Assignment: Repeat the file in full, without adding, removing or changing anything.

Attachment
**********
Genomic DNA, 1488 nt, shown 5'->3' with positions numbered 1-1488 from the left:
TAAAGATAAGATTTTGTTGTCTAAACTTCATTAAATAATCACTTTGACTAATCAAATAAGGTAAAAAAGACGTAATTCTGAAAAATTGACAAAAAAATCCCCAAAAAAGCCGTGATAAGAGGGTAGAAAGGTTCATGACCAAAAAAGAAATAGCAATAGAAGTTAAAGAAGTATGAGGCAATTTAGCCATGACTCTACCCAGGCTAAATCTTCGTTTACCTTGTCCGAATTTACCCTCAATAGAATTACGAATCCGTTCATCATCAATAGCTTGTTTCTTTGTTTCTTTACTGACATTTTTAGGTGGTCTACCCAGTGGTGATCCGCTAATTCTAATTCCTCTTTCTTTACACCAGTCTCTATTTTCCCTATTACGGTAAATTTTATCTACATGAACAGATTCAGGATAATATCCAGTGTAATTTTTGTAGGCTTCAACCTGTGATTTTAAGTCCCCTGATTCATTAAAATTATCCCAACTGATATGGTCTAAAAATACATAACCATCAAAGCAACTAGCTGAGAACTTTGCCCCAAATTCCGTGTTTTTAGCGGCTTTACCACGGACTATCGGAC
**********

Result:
Genomic DNA, 1488 nt, shown 5'->3' with positions numbered 1-1488 from the left:
TAAAGATAAGATTTTGTTGTCTAAACTTCATTAAATAATCACTTTGACTAATCAAATAAGGTAAAAAAGACGTAATTCTGAAAAATTGACAAAAAAATCCCCAAAAAAGCCGTGATAAGAGGGTAGAAAGGTTCATGACCAAAAAAGAAATAGCAATAGAAGTTAAAGAAGTATGAGGCAATTTAGCCATGACTCTACCCAGGCTAAATCTTCGTTTACCTTGTCCGAATTTACCCTCAATAGAATTACGAATCCGTTCATCATCAATAGCTTGTTTCTTTGTTTCTTTACTGACATTTTTAGGTGGTCTACCCAGTGGTGATCCGCTAATTCTAATTCCTCTTTCTTTACACCAGTCTCTATTTTCCCTATTACGGTAAATTTTATCTACATGAACAGATTCAGGATAATATCCAGTGTAATTTTTGTAGGCTTCAACCTGTGATTTTAAGTCCCCTGATTCATTAAAATTATCCCAACTGATATGGTCTAAAAATACATAACCATCAAAGCAACTAGCTGAGAACTTTGCCCCAAATTCCGTGTTTTTAGCGGCTTTACCACGGACTATCGGAC